- Massive cargo carrying capability
- Superb performance
- Very good range and excellent charging infrastructure
- More expensive in UK than other regions
- Minimalist controls take getting used to
- No dashboard display
Range (WLTP): 298-315 miles Top Speed: 135-150mph 0 to 60: 3.5–4.8sec Cost/Mile (@14p/kWh): 3.3-3.5p
The Tesla Model Y has been one of the most hotly anticipated EVs, but the UK has been slow to receive it. The car has been out in the US since March 2020, in China since the beginning of 2021, and key countries in Europe have been receiving deliveries of the car since August. Finally, Tesla opened orders for the Model Y in the UK in mid-October, with deliveries due in March 2022 for the Long Range version, although the Performance will arrive some months after that. We got a chance to drive a European specification version from the Netherlands to provide a full assessment ahead of the arrival early next year.
Price and Options
Although the Model Y we had was a left-hand-drive Long Range, other than having the steering wheel on the wrong side this car will be identical to what will be seen on UK roads in a few months. The UK is getting the same two Model Ys as elsewhere – the Long Range and Performance, with £10,000 separating them in price. Both are dual motor, but while the Long Range has a considerable 384hp, the Performance has an even more considerable 456hp.
Although Tesla plans to supply Model Ys from Berlin eventually, the initial cars coming to the UK will be made in China. The Model 3s made in China are generally considered to be better built than the ones coming out of the USA, ironically. Elon Musk had hinted at a rear-wheel-drive Model Y in the past, but this looks likely never to happen.
Like other Teslas, the Model Y’s options list is short, making specifying your car much easier than most other brands. As before, while you can test drive at Tesla showrooms, you buy online, following through a simple scrolling process where you choose between colour, wheel design, and interior alternatives, with few possibilities in each case.
The basic colour is white, with black, grey, or blue £1,100 extra. The red of our review car is £2,100 more. In other words, the colour choices are exactly the same as the Model 3. The Model Y Long Range comes with 19in Gemini wheels as standard, but our review car had the optional 20in Induction upgrade rims, which cost £2,100 extra. The Performance has 21in versions of the Uberturbine wheels that the Tesla Model 3 Performance now comes with, and there are no other options. There are two interior choices – black or white, with the latter costing £1,100 more – but right now, the 7-seat version of the Y you can specify in the USA is not available in the UK or Europe.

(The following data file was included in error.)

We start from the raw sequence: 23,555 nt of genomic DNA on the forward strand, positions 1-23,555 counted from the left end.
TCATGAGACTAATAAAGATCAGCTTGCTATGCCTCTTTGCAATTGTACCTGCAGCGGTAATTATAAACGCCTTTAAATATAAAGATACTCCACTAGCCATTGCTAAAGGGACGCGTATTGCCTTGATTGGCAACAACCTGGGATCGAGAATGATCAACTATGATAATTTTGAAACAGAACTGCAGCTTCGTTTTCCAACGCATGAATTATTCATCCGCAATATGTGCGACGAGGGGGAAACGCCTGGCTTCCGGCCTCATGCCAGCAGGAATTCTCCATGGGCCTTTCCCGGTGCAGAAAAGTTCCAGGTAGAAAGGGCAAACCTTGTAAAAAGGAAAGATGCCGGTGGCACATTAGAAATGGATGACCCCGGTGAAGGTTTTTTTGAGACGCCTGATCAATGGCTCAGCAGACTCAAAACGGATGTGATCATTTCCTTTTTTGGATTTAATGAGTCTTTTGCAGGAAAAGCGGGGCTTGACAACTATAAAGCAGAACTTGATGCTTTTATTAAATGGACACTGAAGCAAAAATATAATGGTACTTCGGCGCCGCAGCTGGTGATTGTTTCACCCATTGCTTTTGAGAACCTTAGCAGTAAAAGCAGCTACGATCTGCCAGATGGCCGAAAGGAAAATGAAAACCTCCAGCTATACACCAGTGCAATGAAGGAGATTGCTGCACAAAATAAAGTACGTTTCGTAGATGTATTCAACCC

There is one catch with the UK release. It's a bit more expensive than it is in other regions, including Europe. The Model Y Long Range is £54,990, £6,500 more than the Model 3 Long Range. The Performance version is £64,990, £5,000 more than the Model 3 equivalent. That places the Long Range in the same price bracket as the Volvo XC40 Recharge Twin AWD, Ford Mustang Mach E Extended Range AWD, and well above the Audi Q4 e-tron 50 (until you add a few options). The Performance is priced similarly to the Jaguar I-Pace or Mercedes-Benz EQC Sport. However, the Model Y does have some advantages over all its competitors at Long Range and Performance levels, even if it has left the door open for cheaper electric SUVs and its own Model 3 sibling.
If you look at the Model Y side-by-side with the Model 3, the family resemblance is obvious. The Model Y is built in the same platform as the Model 3 and from the front and side looks just like a tall version of the latter. Aside from the extra vertical space, this has allowed the Model Y to be one thing that many Model 3 owners wish their car was – a hatchback. The SUV format is also hugely popular in Europe, getting close to half the market every year. There is a weight penalty for this format, though, with the Model Y being 150kg heavier than an equivalent Model 3.